On a balmy June weekend in 1909, thousands of Indianapolis residents piled into their cars for what would be in the years to come a familiar trip to a track on the city’s west side — the Indianapolis Motor Speedway. The crowd had gathered, however, not to witness men racing automobiles around the two-and-a-half-mile oval, but to marvel at the daredevil antics of aeronauts willing to risk their lives in a national hot-air balloon race.
The promotional wizard behind the event was no stranger to attracting attention to himself. Born in Greensburg, Indiana, Carl Fisher had quit school at a young age in order to support his family. Over the years, he had worked at a number of professions, including clerking in a bookstore and hawking newspapers, candy, and other products on trains leaving Indianapolis. In 1891 he and his two brothers opened a bicycle shop in Indianapolis, where they repaired flat tires for just twenty-five cents. When the automotive craze swept the country, Fisher jumped on the bandwagon, converting his bicycle shop into an automobile repair/sales facility and barnstorming through the Midwest with his friends putting on automotive races.
To promote his new product, Fisher staged a series of crazy stunts sure to earn him plenty of attention in Indianapolis newspapers. On one occasion, while his brothers waited on the street below, he shoved a seven-passenger car off a building’s roof. When the car safely reached the street, one of Fisher’s brothers climbed into the car, started it up, and drove away with the crowd’s cheers ringing in his ears.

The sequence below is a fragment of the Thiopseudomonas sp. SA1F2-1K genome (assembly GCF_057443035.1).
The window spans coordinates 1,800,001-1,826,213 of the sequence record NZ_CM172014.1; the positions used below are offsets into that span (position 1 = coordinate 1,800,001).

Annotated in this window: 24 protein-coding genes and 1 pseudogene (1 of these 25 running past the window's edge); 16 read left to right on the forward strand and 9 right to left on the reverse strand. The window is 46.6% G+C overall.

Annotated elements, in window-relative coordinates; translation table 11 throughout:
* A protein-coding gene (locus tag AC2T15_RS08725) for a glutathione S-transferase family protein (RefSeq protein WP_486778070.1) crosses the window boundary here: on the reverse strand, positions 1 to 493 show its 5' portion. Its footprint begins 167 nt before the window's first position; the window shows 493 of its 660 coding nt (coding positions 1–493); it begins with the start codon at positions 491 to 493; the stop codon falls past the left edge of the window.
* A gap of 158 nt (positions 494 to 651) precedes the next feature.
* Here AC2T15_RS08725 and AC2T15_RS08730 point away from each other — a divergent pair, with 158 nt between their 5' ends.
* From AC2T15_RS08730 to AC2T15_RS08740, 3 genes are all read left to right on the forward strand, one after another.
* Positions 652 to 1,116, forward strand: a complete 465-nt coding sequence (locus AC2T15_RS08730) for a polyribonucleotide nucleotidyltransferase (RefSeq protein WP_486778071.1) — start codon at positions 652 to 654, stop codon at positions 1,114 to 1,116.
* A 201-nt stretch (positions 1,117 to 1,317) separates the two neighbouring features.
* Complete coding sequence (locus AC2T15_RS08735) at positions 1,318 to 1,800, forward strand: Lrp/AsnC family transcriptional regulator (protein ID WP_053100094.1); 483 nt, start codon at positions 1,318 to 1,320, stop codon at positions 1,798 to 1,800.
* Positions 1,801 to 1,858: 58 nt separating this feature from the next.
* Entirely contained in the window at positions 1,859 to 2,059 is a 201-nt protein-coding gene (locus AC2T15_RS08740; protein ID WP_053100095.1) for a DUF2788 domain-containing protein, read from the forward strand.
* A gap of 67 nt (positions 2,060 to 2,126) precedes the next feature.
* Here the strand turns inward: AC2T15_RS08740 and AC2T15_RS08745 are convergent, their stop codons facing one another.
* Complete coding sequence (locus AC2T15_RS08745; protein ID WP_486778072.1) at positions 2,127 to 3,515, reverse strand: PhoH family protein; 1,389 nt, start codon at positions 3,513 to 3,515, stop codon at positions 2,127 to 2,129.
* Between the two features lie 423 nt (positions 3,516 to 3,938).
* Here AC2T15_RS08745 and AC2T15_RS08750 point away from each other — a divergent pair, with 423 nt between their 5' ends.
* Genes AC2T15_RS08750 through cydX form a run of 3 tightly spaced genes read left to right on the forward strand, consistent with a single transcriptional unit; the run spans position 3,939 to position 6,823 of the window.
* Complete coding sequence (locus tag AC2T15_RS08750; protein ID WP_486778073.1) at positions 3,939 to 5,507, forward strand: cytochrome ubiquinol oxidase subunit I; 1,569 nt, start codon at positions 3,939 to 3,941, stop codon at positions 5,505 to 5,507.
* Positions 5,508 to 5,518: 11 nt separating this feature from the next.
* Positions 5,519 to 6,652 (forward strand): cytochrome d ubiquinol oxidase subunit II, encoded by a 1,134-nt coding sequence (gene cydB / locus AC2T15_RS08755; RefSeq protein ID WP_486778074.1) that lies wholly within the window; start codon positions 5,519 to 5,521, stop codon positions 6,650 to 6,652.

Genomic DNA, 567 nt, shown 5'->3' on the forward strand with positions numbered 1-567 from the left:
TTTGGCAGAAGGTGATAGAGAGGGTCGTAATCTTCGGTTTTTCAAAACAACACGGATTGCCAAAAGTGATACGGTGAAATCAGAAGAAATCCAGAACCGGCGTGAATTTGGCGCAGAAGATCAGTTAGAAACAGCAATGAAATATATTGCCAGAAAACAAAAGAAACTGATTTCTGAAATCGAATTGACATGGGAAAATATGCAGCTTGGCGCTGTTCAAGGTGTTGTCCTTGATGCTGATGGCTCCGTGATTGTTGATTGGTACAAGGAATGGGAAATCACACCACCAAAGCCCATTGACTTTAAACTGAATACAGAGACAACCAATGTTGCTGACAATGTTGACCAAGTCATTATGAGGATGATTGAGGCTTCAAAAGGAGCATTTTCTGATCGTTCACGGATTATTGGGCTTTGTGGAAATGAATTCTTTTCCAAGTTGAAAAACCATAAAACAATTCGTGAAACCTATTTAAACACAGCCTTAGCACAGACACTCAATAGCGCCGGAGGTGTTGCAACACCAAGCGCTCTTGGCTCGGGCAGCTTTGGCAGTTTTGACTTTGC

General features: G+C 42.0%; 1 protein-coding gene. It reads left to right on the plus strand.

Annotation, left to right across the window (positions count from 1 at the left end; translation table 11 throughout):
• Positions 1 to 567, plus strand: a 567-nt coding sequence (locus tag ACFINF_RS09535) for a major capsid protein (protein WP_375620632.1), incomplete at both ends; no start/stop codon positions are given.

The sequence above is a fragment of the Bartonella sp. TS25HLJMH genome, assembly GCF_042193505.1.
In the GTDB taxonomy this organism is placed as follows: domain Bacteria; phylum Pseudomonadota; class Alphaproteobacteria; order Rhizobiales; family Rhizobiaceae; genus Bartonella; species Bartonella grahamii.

On a 1905 trip overseas to compete in the Gordon Bennett Cup Series in France, Fisher was stunned by the European cars’ superiority over the American models. To help improve the automotive industry back home, he conceived of a proving ground where cars could be tested and raced. In 1909 Fisher, Arthur Newby, Frank Wheeler, and James Allison put together $25,000 in capital to form the Indianapolis Motor Speedway Company and transformed the Pressley Farm into one of the country’s premier auto racing tracks.
Before cars took to the track, however, Fisher had the idea of christening the facility by sponsoring a national championship balloon race on June 5, 1909. This was not the first time Fisher had used balloons for publicizing one of his ventures. Just the year before, with his friend, George Bumbaugh of Springfield, Illinois, Fisher had inflated a large balloon and attached to it a Stoddard-Dayton automobile. Indianapolis residents were astonished to look up on the late afternoon of October 30, 1908, to see an automobile sailing through the sky with Fisher waving at them from the driver’s seat.
Sanctioned by the Aero Club of America, the Indianapolis balloon competition featured nine balloons entered in two categories. Three were featured in the handicap race for balloons with capacities of forty thousand cubic feet—the Ohio, the Indianapolis (piloted by Indianapolis physician Goethe Link and his friend J. R. “Russy” Irwin), and the Chicago. Entered in the national contest for balloon with capacities of eighty thousand cubic feet were the New York, Indiana (manned by Fisher and Bumbaugh), Saint Louis III, Cleveland, Hoosier, and University City. In order to fill the craft to the proper size, Fisher had a special gas main run from the main Indianapolis gas plant near Northwestern Avenue and Fall Creek to the Speedway location.